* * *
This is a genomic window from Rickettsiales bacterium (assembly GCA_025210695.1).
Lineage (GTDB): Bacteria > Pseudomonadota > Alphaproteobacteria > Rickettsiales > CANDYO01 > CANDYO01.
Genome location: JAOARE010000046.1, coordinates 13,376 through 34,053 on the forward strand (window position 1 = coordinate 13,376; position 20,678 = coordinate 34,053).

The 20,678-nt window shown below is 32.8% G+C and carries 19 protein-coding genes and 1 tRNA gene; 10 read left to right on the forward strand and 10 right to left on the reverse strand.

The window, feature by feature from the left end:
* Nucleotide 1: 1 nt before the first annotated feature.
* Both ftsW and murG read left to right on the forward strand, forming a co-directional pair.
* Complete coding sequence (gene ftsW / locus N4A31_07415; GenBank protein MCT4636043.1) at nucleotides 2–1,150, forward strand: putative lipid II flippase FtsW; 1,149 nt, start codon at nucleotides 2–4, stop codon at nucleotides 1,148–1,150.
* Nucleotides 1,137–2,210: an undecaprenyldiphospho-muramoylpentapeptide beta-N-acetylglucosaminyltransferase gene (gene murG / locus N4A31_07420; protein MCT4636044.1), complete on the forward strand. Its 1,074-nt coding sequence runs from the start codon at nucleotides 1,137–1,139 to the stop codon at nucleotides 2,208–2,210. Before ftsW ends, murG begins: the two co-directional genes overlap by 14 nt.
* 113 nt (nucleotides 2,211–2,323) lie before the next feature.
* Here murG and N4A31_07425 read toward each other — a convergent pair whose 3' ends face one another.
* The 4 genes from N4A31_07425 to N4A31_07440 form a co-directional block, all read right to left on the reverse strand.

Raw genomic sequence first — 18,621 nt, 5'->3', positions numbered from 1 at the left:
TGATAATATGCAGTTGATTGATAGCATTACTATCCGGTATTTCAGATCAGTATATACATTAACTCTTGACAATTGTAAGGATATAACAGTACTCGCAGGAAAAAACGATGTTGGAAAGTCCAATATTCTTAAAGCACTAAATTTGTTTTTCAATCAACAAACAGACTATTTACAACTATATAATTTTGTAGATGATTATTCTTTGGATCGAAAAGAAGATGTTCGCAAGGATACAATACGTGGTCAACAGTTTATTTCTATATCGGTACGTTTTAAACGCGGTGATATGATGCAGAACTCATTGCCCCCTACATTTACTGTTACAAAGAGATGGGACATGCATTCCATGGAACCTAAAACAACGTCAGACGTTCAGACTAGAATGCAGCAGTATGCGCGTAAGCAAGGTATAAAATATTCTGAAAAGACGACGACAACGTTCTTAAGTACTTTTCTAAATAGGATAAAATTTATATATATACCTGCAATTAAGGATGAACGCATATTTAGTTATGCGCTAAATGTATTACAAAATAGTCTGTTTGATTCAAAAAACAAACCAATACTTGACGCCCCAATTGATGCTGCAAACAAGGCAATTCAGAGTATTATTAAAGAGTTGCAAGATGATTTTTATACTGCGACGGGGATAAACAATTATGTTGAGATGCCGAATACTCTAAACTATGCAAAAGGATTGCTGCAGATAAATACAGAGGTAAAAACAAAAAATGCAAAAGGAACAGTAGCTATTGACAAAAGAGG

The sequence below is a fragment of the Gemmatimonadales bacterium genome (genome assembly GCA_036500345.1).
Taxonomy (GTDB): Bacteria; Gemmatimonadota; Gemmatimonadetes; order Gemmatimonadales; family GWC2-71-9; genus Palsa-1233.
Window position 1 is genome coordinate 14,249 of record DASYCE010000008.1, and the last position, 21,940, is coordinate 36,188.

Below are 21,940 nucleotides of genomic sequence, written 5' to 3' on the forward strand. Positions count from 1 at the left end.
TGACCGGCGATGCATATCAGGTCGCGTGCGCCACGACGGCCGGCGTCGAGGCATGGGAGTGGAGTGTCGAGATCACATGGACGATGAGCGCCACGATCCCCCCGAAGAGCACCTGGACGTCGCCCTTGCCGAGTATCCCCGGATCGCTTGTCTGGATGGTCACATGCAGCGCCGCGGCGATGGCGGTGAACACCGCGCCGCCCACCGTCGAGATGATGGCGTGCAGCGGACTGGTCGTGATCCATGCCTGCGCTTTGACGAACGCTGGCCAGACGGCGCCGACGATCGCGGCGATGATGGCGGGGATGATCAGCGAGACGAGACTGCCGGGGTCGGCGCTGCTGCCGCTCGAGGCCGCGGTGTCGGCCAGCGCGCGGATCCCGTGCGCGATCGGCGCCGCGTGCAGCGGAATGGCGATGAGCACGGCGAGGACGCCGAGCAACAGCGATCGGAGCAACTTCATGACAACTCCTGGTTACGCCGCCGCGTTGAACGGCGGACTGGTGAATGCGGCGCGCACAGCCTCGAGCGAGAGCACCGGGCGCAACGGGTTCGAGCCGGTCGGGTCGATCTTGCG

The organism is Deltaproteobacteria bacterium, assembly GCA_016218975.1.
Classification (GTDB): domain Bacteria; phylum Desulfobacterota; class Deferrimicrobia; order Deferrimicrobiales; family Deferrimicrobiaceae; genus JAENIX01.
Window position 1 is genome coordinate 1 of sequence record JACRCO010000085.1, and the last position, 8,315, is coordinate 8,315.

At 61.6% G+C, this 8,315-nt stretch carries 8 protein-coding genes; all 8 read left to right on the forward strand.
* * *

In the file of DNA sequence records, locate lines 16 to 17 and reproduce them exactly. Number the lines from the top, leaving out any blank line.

Taxonomy (GTDB): Bacteria; Gemmatimonadota; Gemmatimonadetes; order Gemmatimonadales; family GWC2-71-9; genus Palsa-1233.
Window position 1 is genome coordinate 14,249 of record DASYCE010000008.1, and the last position, 21,940, is coordinate 36,188.